Along with the other lawyers at ZofranLegal.com, the attorneys of Monheit Law have played an instrumental role in the ongoing Zofran litigation. Lead sponsor Michael Monheit, Esq. currently represents multiple families who have filed birth defect claims against GlaxoSmithKline.
But the number of lawsuits continues to grow, and Monheit Law continues to play its part in the search for justice. Two recent complaints highlight Monheit’s commitment to the families behind Zofran lawsuits, whose stories often remain untold.
Zofran And Cleft Palate: Two More Families Say Drug Caused Birth Defects
In California, a mother and her son await with trepidation surgeries yet to come. Costly appointments with a speech therapist are expected. In Idaho, another family is waiting, too, a possible rhinoplasty on the horizon.
While more than 900 miles separate these families, they are united, bound together by a drug, its alleged effects and the fact that they have taken the first step toward a brighter future.
Mothers Turn To Monheit Law For Support
Both women say they were prescribed Zofran, a drug that was never approved for use during pregnancy, as a morning sickness treatment. Neither they nor their physicians were aware that multiple studies have linked the pill’s active ingredient to a host of major birth defects. In fact, they claim the association was concealed from the public by Zofran’s manufacturer, GlaxoSmithKline.
But now that the press has widely publicized Zofran’s link to birth defects, both mothers swear they would have turned the prescription down, if only they had been allowed to know. They took Zofran during the first trimester of pregnancy, and gave birth to children with orofacial defects.
Now, the families have turned to Monheit Law, the firm guiding them through the inevitable anxieties of filing a lawsuit. Empathizing with parents hasn’t been difficult for Michael Monheit; he is the father of a child with pervasive developmental delays himself, and a board member at the Cleft Lip & Palate Foundation of Smiles.
Two Boys Brave Early Surgeries For Orofacial Clefts
Z.E. and J.S.; two young boys facing a very similar struggle.
Delivered in 2007, Z.E. was born with a cleft alveolus, as well as ear defects. The cleft, which affects his gum line and the bone beneath, extends upwards to his nose. He’s already undergone multiple surgeries, including a recent bone graft, but his breathing difficulties persist. More procedures loom in Z.E.’s future.
You can learn more about Z.E. and his mother’s allegations against GlaxoSmithKline in their lawsuit. It was filed in the US District Court for the District of Idaho, Southern Division on August 14, 2015:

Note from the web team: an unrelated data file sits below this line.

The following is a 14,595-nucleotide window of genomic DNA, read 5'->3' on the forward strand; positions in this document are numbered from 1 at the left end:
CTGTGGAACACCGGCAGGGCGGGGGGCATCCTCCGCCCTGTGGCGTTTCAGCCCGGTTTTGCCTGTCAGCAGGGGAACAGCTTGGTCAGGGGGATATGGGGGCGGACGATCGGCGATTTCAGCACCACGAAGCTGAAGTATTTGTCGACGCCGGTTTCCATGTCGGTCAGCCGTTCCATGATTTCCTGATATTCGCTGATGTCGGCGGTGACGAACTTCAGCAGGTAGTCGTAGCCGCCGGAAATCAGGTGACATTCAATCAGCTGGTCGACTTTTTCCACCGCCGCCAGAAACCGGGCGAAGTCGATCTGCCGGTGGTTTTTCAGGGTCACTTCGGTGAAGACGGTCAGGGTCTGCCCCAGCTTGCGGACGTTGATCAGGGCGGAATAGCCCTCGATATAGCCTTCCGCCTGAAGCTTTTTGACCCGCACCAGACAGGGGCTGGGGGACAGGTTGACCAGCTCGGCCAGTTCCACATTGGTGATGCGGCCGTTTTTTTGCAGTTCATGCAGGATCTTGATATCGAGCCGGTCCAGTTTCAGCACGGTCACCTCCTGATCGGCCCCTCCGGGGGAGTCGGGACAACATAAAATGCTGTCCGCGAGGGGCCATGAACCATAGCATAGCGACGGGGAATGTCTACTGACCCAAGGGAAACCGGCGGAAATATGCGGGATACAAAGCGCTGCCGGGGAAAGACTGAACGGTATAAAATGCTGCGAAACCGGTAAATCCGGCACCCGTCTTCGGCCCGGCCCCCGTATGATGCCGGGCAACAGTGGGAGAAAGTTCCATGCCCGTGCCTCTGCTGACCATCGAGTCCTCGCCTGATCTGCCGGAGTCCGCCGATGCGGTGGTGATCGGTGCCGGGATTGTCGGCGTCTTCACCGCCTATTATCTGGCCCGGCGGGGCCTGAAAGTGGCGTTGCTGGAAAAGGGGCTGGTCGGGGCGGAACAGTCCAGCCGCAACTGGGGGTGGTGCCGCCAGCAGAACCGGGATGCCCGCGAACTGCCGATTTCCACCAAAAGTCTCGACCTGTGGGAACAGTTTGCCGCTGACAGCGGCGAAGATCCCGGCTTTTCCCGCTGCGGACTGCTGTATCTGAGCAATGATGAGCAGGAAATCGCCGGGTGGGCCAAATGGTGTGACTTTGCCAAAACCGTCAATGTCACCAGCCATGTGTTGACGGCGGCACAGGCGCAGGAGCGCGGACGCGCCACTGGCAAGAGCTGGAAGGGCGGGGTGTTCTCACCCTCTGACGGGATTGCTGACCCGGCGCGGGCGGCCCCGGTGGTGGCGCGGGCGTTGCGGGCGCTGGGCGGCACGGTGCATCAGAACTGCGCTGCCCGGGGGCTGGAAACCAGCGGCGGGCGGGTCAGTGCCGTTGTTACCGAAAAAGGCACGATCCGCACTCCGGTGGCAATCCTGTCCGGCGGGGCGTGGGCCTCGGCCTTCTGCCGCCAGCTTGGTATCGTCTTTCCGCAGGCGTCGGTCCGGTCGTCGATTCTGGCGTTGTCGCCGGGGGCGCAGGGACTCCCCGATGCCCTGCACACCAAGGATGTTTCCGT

Two years younger than Z.E., J.S. was born in 2009. Four days would pass before doctors discovered that his palate, the roof of his mouth, was cleft. His first trip to a surgery department, on the other hand, would come only too soon. J.S. underwent a corrective procedure at 9 months. Like Z.E., J.S. is expected to undergo additional surgeries in the coming years. Meanwhile, his mother says the boy “struggles every day due to his condition, including constant choking and speech difficulties for which he will need speech therapy.”
Find more information on J.S. in the lawsuit filed by his mother. The family’s complaint was brought on September 25, 2015 in the US District Court for the Central District of California.
Why Scientists Think Zofran And Cleft Palate Are Linked
In their complaints, the mothers note a study published on January 1, 2013.
“Medications used to treat nausea and vomiting of pregnancy and the risk of selected birth defects” reviewed more than 10,000 maternal interviews, along with prescription and birth records, in search of an association between “off label” morning sickness treatments and birth defects. In total, the researchers included 75 different nausea drugs in their analysis.
But only three of the medications covered were found to be associated with an increase in the risk of birth defects: proton pump inhibitors, steroids and ondansetron, Zofran’s active ingredient.
Women prescribed Zofran during the first trimester were 2.37 times more likely to have babies with cleft palate.
That study, conducted by public health researchers at Harvard and Boston University, was the first to find an association between the drug and birth defects. But it wasn’t the last. Two later European studies found even higher increases in the risk of heart defects, and both looked at hundreds of thousands of pregnancies. But as Plaintiffs have noted, none of the research has been noted on Zofran’s warning label. They say the company’s made no effort to warn the public about its product’s potential risks. Which leaves expectant parents in the same position as J.S. and Z.E.’s mothers: ignorant of the research and open to risk.
1. We’ve chosen to abbreviate the names of our clients to protect their privacy.